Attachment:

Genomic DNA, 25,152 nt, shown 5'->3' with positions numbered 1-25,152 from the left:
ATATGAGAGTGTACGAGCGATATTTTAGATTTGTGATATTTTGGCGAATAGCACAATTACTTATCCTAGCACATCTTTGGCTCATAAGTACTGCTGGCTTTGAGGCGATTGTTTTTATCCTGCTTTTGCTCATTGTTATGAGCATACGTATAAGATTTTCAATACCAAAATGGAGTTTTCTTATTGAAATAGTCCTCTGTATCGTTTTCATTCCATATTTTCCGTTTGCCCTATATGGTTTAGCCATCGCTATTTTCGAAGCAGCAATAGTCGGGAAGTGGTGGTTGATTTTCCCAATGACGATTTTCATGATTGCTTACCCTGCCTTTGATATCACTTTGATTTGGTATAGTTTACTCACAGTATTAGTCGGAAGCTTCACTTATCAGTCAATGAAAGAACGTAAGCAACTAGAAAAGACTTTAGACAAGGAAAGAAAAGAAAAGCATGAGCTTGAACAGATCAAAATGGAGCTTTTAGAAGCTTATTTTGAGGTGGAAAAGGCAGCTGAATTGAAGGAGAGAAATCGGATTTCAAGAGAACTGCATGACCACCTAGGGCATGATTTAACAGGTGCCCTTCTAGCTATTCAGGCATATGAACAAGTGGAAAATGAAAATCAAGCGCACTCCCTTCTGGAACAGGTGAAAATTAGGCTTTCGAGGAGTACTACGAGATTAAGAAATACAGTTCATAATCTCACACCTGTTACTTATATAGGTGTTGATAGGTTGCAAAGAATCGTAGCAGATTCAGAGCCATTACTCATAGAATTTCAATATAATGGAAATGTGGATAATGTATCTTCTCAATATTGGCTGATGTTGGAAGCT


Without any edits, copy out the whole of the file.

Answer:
Genomic DNA, 25,152 nt, shown 5'->3' with positions numbered 1-25,152 from the left:
ATATGAGAGTGTACGAGCGATATTTTAGATTTGTGATATTTTGGCGAATAGCACAATTACTTATCCTAGCACATCTTTGGCTCATAAGTACTGCTGGCTTTGAGGCGATTGTTTTTATCCTGCTTTTGCTCATTGTTATGAGCATACGTATAAGATTTTCAATACCAAAATGGAGTTTTCTTATTGAAATAGTCCTCTGTATCGTTTTCATTCCATATTTTCCGTTTGCCCTATATGGTTTAGCCATCGCTATTTTCGAAGCAGCAATAGTCGGGAAGTGGTGGTTGATTTTCCCAATGACGATTTTCATGATTGCTTACCCTGCCTTTGATATCACTTTGATTTGGTATAGTTTACTCACAGTATTAGTCGGAAGCTTCACTTATCAGTCAATGAAAGAACGTAAGCAACTAGAAAAGACTTTAGACAAGGAAAGAAAAGAAAAGCATGAGCTTGAACAGATCAAAATGGAGCTTTTAGAAGCTTATTTTGAGGTGGAAAAGGCAGCTGAATTGAAGGAGAGAAATCGGATTTCAAGAGAACTGCATGACCACCTAGGGCATGATTTAACAGGTGCCCTTCTAGCTATTCAGGCATATGAACAAGTGGAAAATGAAAATCAAGCGCACTCCCTTCTGGAACAGGTGAAAATTAGGCTTTCGAGGAGTACTACGAGATTAAGAAATACAGTTCATAATCTCACACCTGTTACTTATATAGGTGTTGATAGGTTGCAAAGAATCGTAGCAGATTCAGAGCCATTACTCATAGAATTTCAATATAATGGAAATGTGGATAATGTATCTTCTCAATATTGGCTGATGTTGGAAGCT